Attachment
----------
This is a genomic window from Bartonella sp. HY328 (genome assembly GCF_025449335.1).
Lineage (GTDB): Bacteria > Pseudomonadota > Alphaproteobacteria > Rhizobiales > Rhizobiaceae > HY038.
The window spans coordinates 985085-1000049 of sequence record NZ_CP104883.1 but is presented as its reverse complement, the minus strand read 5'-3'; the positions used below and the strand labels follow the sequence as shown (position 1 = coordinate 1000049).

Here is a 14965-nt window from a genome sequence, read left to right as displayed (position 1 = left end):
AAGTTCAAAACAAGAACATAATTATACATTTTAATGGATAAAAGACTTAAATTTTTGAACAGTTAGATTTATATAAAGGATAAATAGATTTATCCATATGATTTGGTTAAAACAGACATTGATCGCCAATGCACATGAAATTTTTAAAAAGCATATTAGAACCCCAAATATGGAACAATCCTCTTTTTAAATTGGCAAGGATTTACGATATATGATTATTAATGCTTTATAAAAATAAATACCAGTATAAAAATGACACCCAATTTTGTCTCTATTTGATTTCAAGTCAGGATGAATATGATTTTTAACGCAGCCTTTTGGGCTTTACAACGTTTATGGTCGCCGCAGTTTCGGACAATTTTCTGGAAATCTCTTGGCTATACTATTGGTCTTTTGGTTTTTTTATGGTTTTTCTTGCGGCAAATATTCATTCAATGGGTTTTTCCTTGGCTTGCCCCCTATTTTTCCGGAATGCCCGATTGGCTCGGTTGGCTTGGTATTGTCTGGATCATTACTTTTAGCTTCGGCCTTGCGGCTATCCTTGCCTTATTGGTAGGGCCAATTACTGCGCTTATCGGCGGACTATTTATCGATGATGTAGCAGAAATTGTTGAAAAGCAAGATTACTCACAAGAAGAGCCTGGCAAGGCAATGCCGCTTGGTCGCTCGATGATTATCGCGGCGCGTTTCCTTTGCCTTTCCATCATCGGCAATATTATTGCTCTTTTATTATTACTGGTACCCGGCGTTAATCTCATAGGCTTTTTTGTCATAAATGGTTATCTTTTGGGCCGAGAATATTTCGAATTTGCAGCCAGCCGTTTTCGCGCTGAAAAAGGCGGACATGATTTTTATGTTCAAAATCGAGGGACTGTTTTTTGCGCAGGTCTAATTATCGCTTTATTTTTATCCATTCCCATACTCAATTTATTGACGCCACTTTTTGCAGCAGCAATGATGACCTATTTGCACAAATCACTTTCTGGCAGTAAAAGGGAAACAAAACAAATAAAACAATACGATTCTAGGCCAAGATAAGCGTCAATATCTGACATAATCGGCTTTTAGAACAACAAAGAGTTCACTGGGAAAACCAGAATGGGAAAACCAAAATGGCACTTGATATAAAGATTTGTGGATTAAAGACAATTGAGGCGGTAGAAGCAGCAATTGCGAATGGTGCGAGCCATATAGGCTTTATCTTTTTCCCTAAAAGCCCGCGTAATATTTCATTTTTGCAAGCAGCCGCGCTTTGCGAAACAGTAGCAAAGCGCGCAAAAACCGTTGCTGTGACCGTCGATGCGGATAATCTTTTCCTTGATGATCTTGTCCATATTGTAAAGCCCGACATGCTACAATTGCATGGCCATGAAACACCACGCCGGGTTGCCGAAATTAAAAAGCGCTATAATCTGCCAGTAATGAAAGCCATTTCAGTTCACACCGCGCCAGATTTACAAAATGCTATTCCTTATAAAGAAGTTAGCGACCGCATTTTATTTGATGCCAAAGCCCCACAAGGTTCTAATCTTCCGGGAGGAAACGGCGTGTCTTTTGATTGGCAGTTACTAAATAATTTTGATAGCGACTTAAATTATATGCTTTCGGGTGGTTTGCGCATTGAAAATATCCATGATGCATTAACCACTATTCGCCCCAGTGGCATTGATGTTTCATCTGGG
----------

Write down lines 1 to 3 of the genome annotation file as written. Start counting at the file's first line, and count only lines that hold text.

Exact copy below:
This is a genomic window from Bartonella sp. HY328 (genome assembly GCF_025449335.1).
Lineage (GTDB): Bacteria > Pseudomonadota > Alphaproteobacteria > Rhizobiales > Rhizobiaceae > HY038.
The window spans coordinates 985085-1000049 of sequence record NZ_CP104883.1 but is presented as its reverse complement, the minus strand read 5'-3'; the positions used below and the strand labels follow the sequence as shown (position 1 = coordinate 1000049).